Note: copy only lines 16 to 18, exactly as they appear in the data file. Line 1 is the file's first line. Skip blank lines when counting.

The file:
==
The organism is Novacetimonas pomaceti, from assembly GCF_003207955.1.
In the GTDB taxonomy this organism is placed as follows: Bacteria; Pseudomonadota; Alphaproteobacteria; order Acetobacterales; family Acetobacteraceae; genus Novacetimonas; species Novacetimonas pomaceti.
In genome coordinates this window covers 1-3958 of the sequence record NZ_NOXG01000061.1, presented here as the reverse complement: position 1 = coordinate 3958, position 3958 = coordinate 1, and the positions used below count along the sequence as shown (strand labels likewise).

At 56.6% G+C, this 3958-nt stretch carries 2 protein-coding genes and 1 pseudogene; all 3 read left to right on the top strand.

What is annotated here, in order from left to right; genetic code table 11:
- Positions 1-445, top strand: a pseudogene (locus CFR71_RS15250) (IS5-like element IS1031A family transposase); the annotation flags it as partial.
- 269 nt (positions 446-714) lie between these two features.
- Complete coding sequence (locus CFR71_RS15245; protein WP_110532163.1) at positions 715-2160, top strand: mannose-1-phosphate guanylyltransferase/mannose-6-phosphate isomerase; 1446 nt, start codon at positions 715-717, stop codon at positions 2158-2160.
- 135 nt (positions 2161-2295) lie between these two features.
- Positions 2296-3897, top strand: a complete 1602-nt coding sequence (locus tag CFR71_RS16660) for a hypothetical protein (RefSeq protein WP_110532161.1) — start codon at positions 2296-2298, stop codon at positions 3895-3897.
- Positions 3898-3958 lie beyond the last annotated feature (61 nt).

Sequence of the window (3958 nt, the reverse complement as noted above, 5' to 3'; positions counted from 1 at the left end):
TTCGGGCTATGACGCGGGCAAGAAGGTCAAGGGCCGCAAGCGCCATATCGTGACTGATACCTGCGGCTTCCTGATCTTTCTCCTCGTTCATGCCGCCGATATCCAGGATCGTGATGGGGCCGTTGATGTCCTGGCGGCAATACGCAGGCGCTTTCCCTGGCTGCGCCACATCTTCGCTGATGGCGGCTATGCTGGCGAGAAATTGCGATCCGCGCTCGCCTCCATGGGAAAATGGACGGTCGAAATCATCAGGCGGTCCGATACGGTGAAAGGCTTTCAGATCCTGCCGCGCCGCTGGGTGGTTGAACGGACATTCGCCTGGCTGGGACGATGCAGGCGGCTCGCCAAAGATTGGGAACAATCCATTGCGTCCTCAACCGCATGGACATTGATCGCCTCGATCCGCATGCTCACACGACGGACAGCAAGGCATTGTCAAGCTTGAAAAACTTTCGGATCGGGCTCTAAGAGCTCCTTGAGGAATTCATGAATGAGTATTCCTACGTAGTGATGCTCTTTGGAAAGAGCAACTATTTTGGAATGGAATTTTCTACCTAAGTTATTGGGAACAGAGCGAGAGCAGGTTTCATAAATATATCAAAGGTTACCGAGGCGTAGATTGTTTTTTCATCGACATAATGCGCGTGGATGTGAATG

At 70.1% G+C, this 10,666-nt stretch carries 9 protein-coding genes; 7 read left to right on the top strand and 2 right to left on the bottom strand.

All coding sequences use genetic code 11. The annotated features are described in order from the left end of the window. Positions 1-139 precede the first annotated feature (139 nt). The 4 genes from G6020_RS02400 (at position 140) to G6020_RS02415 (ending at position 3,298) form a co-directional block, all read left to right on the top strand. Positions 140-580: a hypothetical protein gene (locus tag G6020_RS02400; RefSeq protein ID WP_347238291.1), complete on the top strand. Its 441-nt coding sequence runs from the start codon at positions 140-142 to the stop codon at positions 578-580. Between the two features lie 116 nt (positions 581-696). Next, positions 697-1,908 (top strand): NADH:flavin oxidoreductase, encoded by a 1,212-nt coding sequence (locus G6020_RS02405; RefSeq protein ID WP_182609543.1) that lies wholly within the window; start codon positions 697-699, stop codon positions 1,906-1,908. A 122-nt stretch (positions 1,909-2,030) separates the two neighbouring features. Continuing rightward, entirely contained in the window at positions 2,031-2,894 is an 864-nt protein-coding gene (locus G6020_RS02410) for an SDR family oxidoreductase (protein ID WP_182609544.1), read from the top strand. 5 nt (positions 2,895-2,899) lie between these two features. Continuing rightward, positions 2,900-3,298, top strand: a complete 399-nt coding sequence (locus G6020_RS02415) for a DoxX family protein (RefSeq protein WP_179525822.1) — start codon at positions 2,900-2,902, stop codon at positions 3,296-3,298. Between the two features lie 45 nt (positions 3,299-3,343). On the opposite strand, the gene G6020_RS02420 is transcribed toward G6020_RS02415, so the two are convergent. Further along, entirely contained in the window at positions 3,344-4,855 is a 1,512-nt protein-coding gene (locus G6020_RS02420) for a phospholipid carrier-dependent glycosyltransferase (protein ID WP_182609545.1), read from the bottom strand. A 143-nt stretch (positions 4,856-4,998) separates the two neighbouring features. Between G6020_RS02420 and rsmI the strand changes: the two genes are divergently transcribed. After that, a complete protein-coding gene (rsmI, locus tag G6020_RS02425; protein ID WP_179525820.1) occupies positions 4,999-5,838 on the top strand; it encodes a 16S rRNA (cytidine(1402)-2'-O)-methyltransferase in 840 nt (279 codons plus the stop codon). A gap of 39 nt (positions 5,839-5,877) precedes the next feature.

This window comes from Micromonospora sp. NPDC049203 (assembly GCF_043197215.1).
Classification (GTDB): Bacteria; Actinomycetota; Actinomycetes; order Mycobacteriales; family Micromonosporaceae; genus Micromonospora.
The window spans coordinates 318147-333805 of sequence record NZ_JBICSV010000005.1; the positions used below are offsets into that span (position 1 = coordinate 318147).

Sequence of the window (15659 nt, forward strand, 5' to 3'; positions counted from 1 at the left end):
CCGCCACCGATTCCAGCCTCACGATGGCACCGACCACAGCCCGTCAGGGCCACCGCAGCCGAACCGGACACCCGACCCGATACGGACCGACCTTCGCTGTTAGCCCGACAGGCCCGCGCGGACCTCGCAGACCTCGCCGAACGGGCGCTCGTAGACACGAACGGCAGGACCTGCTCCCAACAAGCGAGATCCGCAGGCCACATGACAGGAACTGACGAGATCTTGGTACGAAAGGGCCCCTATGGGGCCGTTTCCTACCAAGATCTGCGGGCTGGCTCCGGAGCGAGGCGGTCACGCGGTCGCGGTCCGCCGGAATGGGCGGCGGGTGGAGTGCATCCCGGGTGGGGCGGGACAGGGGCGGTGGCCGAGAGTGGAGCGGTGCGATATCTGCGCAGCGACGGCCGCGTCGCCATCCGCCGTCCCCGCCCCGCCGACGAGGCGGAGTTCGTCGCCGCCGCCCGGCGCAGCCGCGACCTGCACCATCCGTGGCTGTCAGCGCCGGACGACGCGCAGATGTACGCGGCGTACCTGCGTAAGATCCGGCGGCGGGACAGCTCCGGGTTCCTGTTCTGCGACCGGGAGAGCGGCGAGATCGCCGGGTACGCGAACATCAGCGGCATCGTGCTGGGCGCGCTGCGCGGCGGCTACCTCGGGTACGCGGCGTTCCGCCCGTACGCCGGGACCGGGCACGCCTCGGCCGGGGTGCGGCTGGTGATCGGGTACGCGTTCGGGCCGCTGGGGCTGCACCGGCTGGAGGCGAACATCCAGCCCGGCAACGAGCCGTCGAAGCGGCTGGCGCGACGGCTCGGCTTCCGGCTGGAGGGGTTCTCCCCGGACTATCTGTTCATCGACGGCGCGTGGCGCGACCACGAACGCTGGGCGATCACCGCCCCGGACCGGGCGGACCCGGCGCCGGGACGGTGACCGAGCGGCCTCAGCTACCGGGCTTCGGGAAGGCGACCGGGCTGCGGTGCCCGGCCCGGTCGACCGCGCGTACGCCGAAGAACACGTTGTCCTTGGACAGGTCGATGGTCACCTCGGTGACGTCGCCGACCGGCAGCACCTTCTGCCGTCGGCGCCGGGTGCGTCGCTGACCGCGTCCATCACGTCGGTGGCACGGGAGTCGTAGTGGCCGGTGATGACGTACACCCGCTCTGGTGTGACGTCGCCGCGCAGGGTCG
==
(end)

This window comes from Micromonospora sp. NPDC049203 (assembly GCF_043197215.1).
Classification (GTDB): Bacteria; Actinomycetota; Actinomycetes; order Mycobacteriales; family Micromonosporaceae; genus Micromonospora.
The window spans coordinates 318147-333805 of sequence record NZ_JBICSV010000005.1; the positions used below are offsets into that span (position 1 = coordinate 318147).